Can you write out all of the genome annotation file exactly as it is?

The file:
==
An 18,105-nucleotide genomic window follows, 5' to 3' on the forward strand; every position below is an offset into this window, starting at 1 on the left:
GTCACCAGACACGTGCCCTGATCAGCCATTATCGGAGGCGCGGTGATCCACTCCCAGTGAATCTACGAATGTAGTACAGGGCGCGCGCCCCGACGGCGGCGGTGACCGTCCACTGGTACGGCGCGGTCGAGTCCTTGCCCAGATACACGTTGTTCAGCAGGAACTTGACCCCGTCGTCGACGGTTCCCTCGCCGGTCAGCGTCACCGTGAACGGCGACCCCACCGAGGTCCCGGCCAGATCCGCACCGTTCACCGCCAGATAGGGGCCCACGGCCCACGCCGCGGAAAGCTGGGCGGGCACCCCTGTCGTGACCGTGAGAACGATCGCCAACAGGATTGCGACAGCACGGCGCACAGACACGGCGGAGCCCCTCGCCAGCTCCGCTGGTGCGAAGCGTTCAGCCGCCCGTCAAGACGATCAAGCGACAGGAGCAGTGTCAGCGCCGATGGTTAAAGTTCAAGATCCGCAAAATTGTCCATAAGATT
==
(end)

An 18,105-nucleotide genomic window follows, 5' to 3' on the forward strand; every position below is an offset into this window, starting at 1 on the left:
GTCACCAGACACGTGCCCTGATCAGCCATTATCGGAGGCGCGGTGATCCACTCCCAGTGAATCTACGAATGTAGTACAGGGCGCGCGCCCCGACGGCGGCGGTGACCGTCCACTGGTACGGCGCGGTCGAGTCCTTGCCCAGATACACGTTGTTCAGCAGGAACTTGACCCCGTCGTCGACGGTTCCCTCGCCGGTCAGCGTCACCGTGAACGGCGACCCCACCGAGGTCCCGGCCAGATCCGCACCGTTCACCGCCAGATAGGGGCCCACGGCCCACGCCGCGGAAAGCTGGGCGGGCACCCCTGTCGTGACCGTGAGAACGATCGCCAACAGGATTGCGACAGCACGGCGCACAGACACGGCGGAGCCCCTCGCCAGCTCCGCTGGTGCGAAGCGTTCAGCCGCCCGTCAAGACGATCAAGCGACAGGAGCAGTGTCAGCGCCGATGGTTAAAGTTCAAGATCCGCAAAATTGTCCATAAGATT